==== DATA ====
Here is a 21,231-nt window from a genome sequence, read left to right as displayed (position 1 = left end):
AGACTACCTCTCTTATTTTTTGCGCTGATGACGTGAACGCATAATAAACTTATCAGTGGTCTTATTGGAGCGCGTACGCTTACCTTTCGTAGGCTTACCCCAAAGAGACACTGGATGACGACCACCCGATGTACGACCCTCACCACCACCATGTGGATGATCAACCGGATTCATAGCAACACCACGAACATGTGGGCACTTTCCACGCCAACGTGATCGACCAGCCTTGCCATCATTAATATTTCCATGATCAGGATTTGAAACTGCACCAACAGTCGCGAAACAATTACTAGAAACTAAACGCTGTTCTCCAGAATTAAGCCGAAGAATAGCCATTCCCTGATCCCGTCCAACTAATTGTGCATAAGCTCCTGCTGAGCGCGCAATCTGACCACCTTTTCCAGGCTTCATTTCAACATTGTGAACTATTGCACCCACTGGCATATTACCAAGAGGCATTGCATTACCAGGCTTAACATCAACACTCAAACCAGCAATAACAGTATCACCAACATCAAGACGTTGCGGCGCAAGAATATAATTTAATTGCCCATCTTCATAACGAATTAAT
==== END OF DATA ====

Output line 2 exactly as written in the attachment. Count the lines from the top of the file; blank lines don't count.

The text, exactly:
AGACTACCTCTCTTATTTTTTGCGCTGATGACGTGAACGCATAATAAACTTATCAGTGGTCTTATTGGAGCGCGTACGCTTACCTTTCGTAGGCTTACCCCAAAGAGACACTGGATGACGACCACCCGATGTACGACCCTCACCACCACCATGTGGATGATCAACCGGATTCATAGCAACACCACGAACATGTGGGCACTTTCCACGCCAACGTGATCGACCAGCCTTGCCATCATTAATATTTCCATGATCAGGATTTGAAACTGCACCAACAGTCGCGAAACAATTACTAGAAACTAAACGCTGTTCTCCAGAATTAAGCCGAAGAATAGCCATTCCCTGATCCCGTCCAACTAATTGTGCATAAGCTCCTGCTGAGCGCGCAATCTGACCACCTTTTCCAGGCTTCATTTCAACATTGTGAACTATTGCACCCACTGGCATATTACCAAGAGGCATTGCATTACCAGGCTTAACATCAACACTCAAACCAGCAATAACAGTATCACCAACATCAAGACGTTGCGGCGCAAGAATATAATTTAATTGCCCATCTTCATAACGAATTAAT